ERIC Number: ED352032
Record Type: RIE
Publication Date: 1991-Nov
Reference Count: N/A
Specialization in Library/Information Science Education: Issues, Scenarios, and the Need for Action.
McClure, Charles R.; Hert, Carol A.
Library/Information Science (LIS) education is facing cataclysmic change brought about by changes in the information professions. LIS education must provide education for the evolving information professions or it will become obsolete. Two central characteristics describe the status of LIS schools and their likely evolution. First is the depth and range of their programs. Some schools offer only one degree, the MLS (Master's degree in Library Science). Other programs have multiple degrees and specializations at the undergraduate and graduate levels. The second characteristic is the program perspective. Some LIS programs begin with the presumption that the school is shaped by the discipline of library science. Others begin with the presumption that they are defined by the evolving information professions. LIS schools that will prosper will develop models of graduate and undergraduate information studies; they will develop a range of program specializations to meet the needs of existing and evolving information professional niches; and they will integrate a range of information from other disciplines into coherent programs of "information studies." Intended to serve as a catalyst for discussion of LIS education and the role of specialization, this essay: (1) explores the definition of specialization; (2) assesses the existing context in which LIS programs operate; (3) presents several possible scenarios to develop specialization in LIS education; and (4) identifies and analyzes key issues related to the implementation of specialization in LIS education. A discussion of five change strategies and the characteristics of strategic thinking necessary to bring change concludes the essay. (Contains 32 references.) (KRN)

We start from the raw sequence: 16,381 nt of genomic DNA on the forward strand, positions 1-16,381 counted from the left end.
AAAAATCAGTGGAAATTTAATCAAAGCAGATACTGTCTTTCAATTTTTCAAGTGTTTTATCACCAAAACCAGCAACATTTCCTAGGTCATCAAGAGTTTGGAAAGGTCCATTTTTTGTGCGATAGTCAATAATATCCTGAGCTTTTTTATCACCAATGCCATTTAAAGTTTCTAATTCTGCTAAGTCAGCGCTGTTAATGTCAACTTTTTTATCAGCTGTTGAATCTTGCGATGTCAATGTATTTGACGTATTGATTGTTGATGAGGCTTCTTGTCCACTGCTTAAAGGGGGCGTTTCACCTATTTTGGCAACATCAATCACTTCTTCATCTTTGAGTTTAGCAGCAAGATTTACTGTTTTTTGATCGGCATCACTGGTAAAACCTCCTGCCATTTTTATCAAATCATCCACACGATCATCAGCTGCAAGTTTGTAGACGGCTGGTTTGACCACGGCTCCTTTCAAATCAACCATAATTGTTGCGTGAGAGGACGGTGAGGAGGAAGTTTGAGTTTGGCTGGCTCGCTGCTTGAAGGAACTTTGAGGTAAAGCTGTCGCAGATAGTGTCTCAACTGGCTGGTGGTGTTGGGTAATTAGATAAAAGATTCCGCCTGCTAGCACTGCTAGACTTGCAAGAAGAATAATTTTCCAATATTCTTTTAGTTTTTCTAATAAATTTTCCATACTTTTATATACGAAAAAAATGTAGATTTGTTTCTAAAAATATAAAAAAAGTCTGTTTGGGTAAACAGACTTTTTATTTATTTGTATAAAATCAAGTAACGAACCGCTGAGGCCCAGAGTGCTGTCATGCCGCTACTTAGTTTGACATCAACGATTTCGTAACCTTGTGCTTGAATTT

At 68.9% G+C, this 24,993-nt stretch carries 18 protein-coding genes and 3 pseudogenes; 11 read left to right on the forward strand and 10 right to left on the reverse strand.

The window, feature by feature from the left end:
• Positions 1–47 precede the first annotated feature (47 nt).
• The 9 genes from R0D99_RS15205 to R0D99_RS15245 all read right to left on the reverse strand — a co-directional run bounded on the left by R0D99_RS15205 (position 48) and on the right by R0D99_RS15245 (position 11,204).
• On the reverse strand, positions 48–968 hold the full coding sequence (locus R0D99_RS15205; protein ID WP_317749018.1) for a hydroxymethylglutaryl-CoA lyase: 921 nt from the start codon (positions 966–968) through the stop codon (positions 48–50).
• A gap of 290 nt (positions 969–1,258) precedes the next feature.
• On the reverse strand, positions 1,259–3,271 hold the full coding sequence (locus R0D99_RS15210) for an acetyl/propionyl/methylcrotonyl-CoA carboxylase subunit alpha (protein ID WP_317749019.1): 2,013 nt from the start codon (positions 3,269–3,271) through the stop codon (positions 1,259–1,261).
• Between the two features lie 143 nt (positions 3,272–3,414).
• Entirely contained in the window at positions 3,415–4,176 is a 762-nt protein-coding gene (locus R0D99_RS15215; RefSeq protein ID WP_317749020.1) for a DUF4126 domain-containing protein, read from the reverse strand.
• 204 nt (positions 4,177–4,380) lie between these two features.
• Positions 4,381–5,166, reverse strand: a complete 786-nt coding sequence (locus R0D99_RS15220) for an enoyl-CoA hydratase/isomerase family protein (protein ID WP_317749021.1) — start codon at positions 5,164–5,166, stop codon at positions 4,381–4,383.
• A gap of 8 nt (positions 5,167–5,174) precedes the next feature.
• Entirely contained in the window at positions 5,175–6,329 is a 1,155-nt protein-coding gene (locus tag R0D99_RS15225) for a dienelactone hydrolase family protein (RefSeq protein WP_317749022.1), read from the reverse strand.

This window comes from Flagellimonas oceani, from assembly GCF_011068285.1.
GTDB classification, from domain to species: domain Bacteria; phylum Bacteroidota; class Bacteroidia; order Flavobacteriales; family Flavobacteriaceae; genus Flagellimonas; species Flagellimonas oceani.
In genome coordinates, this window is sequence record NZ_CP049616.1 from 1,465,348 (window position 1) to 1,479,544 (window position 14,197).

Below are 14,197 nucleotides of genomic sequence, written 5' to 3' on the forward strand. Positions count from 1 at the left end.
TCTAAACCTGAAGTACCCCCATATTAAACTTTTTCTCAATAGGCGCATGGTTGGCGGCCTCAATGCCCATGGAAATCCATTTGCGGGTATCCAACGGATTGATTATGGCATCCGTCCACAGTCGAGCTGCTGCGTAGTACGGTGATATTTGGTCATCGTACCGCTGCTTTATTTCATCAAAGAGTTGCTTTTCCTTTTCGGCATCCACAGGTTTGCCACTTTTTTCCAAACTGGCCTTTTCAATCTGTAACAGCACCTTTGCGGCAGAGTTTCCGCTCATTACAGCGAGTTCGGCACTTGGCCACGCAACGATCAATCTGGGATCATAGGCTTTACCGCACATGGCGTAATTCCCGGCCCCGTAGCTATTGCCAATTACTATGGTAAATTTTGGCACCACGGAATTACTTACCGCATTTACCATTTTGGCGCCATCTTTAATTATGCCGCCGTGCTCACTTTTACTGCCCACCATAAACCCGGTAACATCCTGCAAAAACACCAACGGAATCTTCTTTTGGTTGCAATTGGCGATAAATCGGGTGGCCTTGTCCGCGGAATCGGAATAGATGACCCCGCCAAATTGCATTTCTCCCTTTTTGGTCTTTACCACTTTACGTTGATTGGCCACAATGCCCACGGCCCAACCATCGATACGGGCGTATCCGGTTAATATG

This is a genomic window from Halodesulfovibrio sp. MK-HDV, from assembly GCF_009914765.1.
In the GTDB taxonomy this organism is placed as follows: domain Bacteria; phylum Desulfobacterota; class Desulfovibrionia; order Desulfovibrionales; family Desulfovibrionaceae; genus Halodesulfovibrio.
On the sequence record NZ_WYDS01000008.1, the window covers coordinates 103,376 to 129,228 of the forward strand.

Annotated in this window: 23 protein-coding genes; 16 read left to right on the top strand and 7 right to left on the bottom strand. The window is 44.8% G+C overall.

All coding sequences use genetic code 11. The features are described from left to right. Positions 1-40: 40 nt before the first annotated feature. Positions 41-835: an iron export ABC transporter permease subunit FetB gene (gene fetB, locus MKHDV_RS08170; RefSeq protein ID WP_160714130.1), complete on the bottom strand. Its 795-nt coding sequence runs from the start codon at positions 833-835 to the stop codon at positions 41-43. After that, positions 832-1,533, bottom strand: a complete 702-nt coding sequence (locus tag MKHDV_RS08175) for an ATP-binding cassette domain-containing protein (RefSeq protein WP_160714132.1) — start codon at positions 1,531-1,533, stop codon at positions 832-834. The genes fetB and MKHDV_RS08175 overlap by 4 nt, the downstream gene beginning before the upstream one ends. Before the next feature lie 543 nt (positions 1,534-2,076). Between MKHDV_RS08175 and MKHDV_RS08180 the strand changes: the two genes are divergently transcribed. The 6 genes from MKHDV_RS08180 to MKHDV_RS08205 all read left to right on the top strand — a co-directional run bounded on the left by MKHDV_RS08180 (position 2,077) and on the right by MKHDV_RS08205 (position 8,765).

Publication Type: Opinion Papers; Speeches/Meeting Papers
Education Level: N/A
Audience: Policymakers; Media Staff; Practitioners
Authoring Institution: N/A
Note: Paper presented at the Conference on Specialization in Library/Information Science Education (Ann Arbor, MI, November 6-8, 1991).